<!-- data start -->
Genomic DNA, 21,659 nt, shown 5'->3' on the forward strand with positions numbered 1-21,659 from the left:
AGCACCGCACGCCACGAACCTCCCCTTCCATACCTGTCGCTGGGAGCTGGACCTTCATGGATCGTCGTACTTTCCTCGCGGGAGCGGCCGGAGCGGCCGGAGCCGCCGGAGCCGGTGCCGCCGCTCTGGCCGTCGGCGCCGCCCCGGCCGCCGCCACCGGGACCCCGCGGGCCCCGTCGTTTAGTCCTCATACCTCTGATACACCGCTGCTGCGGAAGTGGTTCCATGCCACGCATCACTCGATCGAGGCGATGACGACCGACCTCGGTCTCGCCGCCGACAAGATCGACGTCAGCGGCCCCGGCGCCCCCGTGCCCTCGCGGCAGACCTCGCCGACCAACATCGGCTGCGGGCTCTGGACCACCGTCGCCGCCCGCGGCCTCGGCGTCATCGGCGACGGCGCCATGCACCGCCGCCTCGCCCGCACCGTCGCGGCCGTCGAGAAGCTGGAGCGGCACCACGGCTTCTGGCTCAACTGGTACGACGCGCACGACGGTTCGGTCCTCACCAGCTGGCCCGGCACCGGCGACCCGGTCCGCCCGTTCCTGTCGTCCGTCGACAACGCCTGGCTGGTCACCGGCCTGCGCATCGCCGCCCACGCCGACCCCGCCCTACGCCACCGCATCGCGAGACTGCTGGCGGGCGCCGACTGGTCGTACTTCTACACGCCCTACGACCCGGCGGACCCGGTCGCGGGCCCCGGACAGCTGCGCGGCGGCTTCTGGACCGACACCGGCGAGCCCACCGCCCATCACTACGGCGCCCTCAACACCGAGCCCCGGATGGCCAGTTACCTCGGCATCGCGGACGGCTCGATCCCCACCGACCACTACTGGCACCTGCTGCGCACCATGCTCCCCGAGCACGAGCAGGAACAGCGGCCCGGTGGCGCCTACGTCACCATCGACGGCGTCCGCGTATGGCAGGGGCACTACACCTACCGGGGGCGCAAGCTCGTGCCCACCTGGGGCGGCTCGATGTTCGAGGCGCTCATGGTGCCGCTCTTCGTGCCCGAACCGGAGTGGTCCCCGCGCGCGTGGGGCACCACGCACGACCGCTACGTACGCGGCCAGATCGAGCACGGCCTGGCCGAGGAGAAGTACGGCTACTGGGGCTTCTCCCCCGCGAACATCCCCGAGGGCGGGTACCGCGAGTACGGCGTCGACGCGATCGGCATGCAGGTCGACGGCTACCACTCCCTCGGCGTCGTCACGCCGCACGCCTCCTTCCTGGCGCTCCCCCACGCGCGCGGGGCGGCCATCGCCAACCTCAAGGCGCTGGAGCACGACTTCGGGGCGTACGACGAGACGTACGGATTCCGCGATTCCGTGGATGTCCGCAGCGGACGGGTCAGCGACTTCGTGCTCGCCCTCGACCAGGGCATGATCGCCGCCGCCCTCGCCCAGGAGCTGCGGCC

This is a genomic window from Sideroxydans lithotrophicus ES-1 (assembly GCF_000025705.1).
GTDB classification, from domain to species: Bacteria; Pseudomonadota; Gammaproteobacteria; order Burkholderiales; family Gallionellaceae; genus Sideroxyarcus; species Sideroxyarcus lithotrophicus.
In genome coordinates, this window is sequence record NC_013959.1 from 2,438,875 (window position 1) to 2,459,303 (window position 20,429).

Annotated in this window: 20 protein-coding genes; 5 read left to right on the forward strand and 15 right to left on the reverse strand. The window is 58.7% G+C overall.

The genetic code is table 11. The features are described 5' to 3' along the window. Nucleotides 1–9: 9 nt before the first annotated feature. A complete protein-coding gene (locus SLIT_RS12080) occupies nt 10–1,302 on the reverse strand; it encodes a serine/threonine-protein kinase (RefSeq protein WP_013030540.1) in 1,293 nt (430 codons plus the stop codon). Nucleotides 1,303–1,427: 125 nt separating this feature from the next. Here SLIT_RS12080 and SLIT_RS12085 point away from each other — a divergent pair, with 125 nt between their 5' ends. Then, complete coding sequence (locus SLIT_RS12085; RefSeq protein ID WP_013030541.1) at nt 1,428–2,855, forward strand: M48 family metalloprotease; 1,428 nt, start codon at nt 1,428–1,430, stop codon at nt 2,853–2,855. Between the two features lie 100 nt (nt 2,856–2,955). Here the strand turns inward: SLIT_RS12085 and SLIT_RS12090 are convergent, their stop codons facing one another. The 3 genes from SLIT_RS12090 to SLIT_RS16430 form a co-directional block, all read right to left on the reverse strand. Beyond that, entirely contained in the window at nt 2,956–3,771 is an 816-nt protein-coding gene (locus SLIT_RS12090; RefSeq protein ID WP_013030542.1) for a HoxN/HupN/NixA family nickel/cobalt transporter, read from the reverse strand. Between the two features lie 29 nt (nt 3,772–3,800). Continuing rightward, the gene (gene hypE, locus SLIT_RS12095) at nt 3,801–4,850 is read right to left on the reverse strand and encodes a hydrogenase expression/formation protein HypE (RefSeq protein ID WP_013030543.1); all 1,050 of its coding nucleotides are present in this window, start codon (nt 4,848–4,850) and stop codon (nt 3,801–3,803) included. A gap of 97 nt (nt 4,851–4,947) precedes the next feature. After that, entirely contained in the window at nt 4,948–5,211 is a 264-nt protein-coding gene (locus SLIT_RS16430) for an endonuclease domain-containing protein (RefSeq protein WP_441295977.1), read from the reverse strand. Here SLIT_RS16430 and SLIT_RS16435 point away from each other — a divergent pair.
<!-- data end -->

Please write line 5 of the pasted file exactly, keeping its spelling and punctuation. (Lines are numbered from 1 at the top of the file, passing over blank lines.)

In genome coordinates, this window is sequence record NC_013959.1 from 2,438,875 (window position 1) to 2,459,303 (window position 20,429).